● New patients - the ability to physically examine you makes it easier for your PT to accurately diagnose what's going on
● Less active patients - if you're not used to exercising and moving, having someone physically present to coach you along can be a big benefit
● People with complicated or chronic conditions - if your back has been hurting for the last 5 years and you've been ignoring it, providing a diagnosis and treating it totally virtually will be difficult for your PT
● Less motivated patients - virtual PT requires you to do most of your exercises by yourself. If you need someone watching over you to make sure you do them, in person PT might work better for you
The main benefit of virtual PT is convenience. Because virtual PT relies on you doing most of your exercise and treatment on your own, appointments can be shorter. This also means that motivation is a prerequisite to choosing virtual PT. The fact that you don't have to travel to the clinic makes it easier to squeeze a visit into a busy schedule. Virtual PT works well for:
● Athletes and others with good body awareness - being on your own for your home exercise program requires you to be in tune with your body and how it's moving
● People with common athletic injuries - things like tendonitis, sprains, strains, plantar fasciitis, and overuse injuries are commonly treated by PTs. Because of that, there is a template for treatment that is easily adapted to individual needs.
● People who are comfortable with technology - you don't have to be a technology whiz, but having some familiarity with skype, facetime, or zoom helps!
● Existing and returning patients - if your physical therapist knows you, it's easier to treat you virtually.
Both options have benefits and limitations. One or the other might be right for you and your needs, but they're not mutually exclusive. Combining the two can work well for many people.
Doing an in person visit for your initial evaluation and perhaps a follow up visit or two will let
your therapist provide an accurate diagnosis and get you started on your exercise program. Once you're comfortable with your exercise program, you can transition to virtual visits.
Finding the Right Pillow
- Written by Ann Dennison Ann Dennison
- Published: 30 October 2020 30 October 2020
Finding the right pillow to sleep on at night can be a challenge and with all the various options available now the process is overwhelming. Ultimately the best pillow is going to be one that can support your head and neck in proper alignment with your spine and conforms to your preferred sleep position. Pillows that are too flat will likely cause your head to be lower than your spine causing too much extension in your neck. Conversely, pillows that are too thick will cause your neck to be in too much flexion and thus your head is too far forward. It is important to select a pillow that is made from a material that gives slightly, is comfortable, and can be easily shaped into a proper position or can contour to your body to maintain a neutral head and neck position.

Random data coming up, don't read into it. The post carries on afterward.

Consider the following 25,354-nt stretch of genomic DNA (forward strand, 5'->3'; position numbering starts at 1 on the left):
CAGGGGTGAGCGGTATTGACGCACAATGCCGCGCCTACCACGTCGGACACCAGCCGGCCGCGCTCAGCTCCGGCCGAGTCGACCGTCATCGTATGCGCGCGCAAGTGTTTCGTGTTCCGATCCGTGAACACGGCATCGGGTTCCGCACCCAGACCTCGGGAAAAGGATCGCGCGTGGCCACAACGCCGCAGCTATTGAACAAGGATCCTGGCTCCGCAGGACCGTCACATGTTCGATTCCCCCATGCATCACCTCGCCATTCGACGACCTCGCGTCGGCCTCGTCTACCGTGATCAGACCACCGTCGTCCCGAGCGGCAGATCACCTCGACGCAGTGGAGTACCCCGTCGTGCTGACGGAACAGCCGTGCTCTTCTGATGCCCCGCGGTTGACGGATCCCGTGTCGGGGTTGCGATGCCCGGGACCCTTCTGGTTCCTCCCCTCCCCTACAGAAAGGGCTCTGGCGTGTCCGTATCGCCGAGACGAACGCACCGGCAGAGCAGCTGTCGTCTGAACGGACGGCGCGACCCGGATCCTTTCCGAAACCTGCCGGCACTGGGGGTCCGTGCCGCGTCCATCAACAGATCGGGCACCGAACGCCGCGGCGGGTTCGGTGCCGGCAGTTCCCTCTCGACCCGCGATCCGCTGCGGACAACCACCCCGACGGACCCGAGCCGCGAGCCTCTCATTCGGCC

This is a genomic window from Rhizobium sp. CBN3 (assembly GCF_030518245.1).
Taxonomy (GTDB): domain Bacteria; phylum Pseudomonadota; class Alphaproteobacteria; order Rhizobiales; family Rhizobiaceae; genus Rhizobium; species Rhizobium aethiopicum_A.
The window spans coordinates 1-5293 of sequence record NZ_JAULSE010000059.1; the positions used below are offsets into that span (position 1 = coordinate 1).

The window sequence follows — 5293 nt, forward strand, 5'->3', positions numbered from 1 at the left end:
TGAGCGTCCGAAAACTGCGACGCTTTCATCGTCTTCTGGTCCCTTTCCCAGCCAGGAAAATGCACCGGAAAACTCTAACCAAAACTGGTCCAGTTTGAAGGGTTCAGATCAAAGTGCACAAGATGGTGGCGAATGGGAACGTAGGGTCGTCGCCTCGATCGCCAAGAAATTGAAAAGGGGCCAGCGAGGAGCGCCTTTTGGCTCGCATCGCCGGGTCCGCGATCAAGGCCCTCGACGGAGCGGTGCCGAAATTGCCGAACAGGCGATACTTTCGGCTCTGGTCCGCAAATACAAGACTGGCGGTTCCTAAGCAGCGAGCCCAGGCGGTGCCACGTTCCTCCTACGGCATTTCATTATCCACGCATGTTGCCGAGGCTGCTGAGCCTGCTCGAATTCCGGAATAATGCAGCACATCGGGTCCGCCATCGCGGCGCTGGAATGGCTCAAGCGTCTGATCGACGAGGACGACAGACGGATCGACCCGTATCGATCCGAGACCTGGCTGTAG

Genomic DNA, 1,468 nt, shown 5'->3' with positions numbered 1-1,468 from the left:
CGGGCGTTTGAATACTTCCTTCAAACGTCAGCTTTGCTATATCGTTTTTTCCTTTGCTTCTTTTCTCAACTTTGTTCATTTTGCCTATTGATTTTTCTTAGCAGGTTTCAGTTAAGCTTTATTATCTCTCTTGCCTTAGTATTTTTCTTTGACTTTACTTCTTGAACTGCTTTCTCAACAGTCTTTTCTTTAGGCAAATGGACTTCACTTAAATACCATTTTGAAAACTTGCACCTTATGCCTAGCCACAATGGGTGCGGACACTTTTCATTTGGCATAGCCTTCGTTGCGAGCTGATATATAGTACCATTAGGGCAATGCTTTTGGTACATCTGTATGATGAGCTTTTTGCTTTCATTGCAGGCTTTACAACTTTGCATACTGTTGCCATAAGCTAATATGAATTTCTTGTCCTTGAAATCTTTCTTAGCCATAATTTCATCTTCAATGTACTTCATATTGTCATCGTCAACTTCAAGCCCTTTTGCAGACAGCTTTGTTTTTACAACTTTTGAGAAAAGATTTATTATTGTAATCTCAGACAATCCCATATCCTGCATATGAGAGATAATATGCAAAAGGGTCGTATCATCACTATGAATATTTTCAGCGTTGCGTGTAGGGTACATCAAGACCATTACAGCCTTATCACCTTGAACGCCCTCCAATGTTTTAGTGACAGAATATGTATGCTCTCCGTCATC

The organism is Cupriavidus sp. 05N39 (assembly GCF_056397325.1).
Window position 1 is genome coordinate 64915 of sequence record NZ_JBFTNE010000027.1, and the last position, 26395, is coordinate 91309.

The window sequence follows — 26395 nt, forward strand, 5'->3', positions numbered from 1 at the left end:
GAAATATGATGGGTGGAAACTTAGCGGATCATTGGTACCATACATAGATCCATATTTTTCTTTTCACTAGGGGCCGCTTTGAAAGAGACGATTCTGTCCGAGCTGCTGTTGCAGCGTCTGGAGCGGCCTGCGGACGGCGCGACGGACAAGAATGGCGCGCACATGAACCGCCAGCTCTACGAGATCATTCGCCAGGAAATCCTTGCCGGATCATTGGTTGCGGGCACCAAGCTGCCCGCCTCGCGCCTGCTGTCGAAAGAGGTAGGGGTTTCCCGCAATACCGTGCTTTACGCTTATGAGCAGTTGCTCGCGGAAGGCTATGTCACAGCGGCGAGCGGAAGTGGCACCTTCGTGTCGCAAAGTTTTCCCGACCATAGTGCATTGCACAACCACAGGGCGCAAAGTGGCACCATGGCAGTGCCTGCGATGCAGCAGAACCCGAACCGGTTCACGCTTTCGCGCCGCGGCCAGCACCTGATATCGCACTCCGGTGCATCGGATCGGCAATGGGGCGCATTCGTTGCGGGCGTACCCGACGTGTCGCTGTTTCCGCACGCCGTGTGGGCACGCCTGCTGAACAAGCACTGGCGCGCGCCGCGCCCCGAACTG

For side sleepers, it is best to find a pillow that is thick enough to fill the space between your mattress and your ear while keeping your head in neutral alignment. The pillow should be positioned up against the shoulder you are lying on and should not cause your head to tilt to either side too much.
For back sleepers, it is best to find a pillow that keeps your neck in neutral alignment allowing the nose and chin to be level with one another. It should also be positioned up against your shoulder to help support the back of the neck.
The type of material your pillow is made from is also important to consider. Most people find that memory foam, latex, buckwheat or feather pillows provide the best balance of both support and pressure relief. It is important to replace your pillow when it is no longer providing your head and neck with proper support.
If you are having cervical, thoracic, and scapular pain and are unsure if your pillow may be contributing to your symptoms, contact our office to schedule an evaluation and let us help you manage your pain and improve your sleep quality.
For more information regarding pillows check out the Sleep Foundation Website at www.sleepfoundation.org.
Jen Buono, PT, DPT